>Is this really true? Isn't transposing as useful skill on the concertina
>as it is on whistle?
I'm not convinced that this is a useful skill on whistle ... beyond the
novelty of it. Much more useful just to buy the full array -- C whistle, D
whistle, just got my E major!
The reason I don't think it's all that useful is that basically, these
tunes are played in one key (okay, there's the occassional, "Oh, we play
that one in G" comment, but not too commonly). If you transpose, then
suddenly you'll find yourself playing alone.
>(This reminds me that I can only *read* music in one
>key on whistle, or on fiddle or banjo. Sometimes I wish I could transpose
>and play written music on sight, when I'm faced with, say, a tune notated
>in Bb. ... I suppose that if I wanted to be a hotshot sight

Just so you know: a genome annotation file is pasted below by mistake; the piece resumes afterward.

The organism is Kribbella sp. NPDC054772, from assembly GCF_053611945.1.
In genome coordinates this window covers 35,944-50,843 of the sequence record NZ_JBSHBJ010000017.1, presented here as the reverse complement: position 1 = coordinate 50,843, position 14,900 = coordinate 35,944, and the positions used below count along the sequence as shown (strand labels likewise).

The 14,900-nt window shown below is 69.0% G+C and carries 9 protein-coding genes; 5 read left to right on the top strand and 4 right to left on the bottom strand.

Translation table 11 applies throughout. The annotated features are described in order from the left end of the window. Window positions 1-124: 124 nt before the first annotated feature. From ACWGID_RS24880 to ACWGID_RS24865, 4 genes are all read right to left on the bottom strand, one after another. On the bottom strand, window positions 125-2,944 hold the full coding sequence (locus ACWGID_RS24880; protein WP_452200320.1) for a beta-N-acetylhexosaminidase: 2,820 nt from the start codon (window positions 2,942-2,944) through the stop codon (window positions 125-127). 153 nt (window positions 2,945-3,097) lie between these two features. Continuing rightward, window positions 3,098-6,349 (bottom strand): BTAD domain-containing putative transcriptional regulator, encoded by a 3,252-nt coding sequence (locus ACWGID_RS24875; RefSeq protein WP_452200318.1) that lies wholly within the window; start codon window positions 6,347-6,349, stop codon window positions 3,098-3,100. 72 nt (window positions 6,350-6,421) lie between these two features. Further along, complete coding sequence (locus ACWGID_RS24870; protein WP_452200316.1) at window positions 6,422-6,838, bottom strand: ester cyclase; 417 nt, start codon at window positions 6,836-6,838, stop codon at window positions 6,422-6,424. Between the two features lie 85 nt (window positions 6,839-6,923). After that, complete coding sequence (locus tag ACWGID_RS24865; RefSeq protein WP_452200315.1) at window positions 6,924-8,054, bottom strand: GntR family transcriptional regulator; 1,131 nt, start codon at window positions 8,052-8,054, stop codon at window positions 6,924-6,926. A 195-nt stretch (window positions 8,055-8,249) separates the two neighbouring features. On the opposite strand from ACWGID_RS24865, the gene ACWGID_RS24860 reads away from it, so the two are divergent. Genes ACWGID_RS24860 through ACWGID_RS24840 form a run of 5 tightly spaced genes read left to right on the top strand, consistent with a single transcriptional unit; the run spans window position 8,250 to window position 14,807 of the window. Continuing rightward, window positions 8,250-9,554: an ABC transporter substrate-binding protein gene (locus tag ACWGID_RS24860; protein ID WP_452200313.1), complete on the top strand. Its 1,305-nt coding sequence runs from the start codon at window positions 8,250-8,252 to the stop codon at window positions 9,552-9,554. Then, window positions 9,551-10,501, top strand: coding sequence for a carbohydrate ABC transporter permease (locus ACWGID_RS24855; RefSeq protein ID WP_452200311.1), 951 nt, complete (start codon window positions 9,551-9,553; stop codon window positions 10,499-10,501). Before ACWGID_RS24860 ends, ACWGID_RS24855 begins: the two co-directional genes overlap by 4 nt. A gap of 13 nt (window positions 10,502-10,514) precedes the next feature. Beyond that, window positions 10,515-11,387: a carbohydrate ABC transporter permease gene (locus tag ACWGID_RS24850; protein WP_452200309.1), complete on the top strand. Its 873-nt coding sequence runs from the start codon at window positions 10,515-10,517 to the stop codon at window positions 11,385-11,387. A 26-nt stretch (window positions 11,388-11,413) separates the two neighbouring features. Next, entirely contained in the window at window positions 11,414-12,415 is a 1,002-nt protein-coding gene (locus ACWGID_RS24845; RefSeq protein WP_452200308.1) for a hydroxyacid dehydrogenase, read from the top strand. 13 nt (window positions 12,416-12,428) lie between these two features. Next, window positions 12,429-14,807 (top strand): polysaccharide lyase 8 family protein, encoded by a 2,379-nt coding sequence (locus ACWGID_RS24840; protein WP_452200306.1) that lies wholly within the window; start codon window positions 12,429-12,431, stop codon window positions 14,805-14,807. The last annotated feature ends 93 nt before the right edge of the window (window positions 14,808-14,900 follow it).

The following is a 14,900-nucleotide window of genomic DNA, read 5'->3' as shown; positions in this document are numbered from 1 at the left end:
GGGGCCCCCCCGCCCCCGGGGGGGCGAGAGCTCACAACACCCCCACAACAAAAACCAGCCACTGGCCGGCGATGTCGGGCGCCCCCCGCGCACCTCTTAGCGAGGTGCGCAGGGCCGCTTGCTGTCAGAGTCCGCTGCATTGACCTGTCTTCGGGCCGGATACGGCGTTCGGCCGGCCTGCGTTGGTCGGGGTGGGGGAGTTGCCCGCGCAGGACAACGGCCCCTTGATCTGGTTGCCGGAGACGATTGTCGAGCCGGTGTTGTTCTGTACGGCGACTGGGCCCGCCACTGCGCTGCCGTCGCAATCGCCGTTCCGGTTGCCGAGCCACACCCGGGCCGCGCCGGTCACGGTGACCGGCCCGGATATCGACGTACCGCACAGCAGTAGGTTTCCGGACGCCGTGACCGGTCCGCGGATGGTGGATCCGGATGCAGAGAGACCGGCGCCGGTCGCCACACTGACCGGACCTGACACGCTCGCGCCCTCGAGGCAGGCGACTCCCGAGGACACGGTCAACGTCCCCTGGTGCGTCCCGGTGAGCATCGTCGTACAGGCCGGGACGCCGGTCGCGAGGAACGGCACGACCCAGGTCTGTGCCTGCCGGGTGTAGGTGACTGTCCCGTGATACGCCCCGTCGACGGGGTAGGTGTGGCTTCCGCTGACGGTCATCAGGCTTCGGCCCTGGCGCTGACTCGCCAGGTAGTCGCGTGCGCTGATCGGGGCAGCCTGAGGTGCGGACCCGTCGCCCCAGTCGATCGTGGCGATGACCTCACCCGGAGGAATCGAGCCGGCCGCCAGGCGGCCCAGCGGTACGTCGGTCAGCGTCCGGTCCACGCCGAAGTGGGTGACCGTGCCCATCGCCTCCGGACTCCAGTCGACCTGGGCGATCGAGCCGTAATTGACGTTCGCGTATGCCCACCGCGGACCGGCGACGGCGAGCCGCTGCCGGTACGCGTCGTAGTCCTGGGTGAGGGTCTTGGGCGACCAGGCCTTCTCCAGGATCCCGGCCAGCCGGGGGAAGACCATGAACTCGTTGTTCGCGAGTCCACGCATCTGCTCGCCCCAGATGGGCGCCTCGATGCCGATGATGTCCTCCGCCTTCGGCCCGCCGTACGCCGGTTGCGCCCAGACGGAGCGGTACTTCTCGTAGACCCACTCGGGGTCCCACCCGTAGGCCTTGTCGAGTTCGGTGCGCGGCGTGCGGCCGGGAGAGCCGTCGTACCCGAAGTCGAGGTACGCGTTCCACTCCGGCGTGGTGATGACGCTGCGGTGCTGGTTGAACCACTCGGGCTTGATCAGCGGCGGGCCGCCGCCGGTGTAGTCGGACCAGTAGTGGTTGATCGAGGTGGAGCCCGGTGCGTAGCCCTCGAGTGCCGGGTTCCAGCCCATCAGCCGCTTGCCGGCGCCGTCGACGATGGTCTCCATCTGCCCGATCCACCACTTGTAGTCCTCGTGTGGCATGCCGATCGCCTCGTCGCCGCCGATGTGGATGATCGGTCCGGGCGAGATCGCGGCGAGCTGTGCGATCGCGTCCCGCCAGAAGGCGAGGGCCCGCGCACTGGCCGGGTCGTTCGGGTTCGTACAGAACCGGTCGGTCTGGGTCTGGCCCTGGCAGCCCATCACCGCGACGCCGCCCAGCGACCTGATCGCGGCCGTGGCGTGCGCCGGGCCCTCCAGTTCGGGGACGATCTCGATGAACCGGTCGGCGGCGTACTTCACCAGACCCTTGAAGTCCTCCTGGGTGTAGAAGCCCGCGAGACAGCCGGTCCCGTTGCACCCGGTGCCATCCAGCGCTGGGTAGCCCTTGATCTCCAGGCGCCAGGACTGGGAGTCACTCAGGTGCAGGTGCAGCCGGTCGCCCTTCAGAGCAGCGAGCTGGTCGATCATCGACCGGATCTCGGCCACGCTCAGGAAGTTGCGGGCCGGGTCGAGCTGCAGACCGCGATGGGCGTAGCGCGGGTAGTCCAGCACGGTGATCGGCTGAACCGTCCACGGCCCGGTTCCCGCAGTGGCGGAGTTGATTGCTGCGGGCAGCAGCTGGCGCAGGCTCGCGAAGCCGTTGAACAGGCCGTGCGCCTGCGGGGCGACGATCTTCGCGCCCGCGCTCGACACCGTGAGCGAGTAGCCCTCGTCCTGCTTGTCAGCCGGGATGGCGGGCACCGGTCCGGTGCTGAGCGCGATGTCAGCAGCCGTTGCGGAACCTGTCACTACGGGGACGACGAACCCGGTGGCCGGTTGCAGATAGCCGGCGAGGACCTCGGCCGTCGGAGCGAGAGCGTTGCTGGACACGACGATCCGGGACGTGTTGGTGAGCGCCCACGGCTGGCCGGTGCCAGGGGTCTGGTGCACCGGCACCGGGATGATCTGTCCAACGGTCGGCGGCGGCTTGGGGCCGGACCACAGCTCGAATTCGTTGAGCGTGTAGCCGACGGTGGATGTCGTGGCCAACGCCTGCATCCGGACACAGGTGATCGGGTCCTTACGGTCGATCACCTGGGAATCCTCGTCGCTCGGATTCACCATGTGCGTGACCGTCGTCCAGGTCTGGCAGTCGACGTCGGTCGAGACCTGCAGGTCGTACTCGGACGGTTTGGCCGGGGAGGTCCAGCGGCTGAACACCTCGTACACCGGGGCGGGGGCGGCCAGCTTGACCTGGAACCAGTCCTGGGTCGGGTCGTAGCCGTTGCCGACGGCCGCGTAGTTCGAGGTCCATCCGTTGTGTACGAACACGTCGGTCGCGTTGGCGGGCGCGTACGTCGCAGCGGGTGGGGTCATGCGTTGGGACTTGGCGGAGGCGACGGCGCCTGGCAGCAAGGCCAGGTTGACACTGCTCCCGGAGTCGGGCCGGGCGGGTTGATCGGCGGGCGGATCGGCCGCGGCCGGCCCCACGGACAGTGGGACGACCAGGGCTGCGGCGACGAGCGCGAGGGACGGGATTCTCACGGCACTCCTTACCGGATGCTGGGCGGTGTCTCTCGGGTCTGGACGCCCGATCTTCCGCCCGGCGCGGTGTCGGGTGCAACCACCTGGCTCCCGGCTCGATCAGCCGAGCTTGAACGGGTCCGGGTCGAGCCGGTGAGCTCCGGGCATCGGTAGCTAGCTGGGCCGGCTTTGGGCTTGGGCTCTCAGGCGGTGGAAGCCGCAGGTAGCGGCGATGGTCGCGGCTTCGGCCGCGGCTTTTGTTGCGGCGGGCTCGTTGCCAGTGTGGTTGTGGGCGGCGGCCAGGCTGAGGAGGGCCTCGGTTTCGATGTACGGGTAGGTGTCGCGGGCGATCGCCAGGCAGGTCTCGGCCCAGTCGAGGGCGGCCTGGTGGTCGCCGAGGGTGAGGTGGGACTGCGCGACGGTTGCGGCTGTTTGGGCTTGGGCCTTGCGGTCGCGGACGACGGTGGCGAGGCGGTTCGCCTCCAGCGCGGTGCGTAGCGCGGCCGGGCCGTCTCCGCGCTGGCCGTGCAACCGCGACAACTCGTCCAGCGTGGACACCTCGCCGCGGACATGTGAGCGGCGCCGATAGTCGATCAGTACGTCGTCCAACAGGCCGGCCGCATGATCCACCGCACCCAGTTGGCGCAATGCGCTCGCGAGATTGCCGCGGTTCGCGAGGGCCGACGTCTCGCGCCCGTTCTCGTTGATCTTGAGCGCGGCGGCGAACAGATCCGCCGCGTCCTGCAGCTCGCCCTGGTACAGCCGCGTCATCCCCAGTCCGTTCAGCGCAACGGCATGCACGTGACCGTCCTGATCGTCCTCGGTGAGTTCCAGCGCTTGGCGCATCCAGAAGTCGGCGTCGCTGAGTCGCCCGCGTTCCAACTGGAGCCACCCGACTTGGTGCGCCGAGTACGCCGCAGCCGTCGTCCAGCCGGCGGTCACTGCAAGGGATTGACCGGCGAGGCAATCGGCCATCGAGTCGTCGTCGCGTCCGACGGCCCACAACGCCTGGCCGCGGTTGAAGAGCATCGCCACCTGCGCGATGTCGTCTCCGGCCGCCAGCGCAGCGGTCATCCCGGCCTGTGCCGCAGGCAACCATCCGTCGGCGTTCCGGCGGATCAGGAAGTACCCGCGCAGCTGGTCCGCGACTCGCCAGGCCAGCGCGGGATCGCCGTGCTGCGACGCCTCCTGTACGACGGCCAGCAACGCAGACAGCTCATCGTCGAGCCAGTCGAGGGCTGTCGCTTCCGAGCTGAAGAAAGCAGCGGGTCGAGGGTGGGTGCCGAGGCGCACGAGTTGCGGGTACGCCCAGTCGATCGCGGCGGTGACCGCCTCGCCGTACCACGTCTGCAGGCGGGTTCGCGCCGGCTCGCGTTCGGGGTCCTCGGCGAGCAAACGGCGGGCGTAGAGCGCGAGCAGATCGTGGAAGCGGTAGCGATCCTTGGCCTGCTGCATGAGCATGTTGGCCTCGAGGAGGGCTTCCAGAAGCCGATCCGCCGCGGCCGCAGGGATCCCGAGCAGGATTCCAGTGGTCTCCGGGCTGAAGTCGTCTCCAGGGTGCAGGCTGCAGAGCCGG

>reader I would take the trouble to learn to do this. But for Irish music,
>where playing by ear is paramount, it hardly seems worth the effort.)
You okay, Rick? You seem a little on edge ;=)>. Anyway, I don't consider
myself a hotshot sight reader, but years with diatonic instruments have
given me the ability to look at tunes in the common keys (2 flats to three
sharps) and say, "Okay, there's the tonic, there's the fifth ..." and I
read the music that way. Being able to transfer fingerings between
instruments is one of the great benefits of diatonic instruments. It's one
of their strengths.
As for Noel Hill ... I think it's really bad practice to base my own
musical policies on what the virtuosos are doing. Unless told otherwise,
I'm assuming that he really *is* just transferring C/G fingerings to other
boxes ... and I'm okay with that.
Gotta love the diatonics,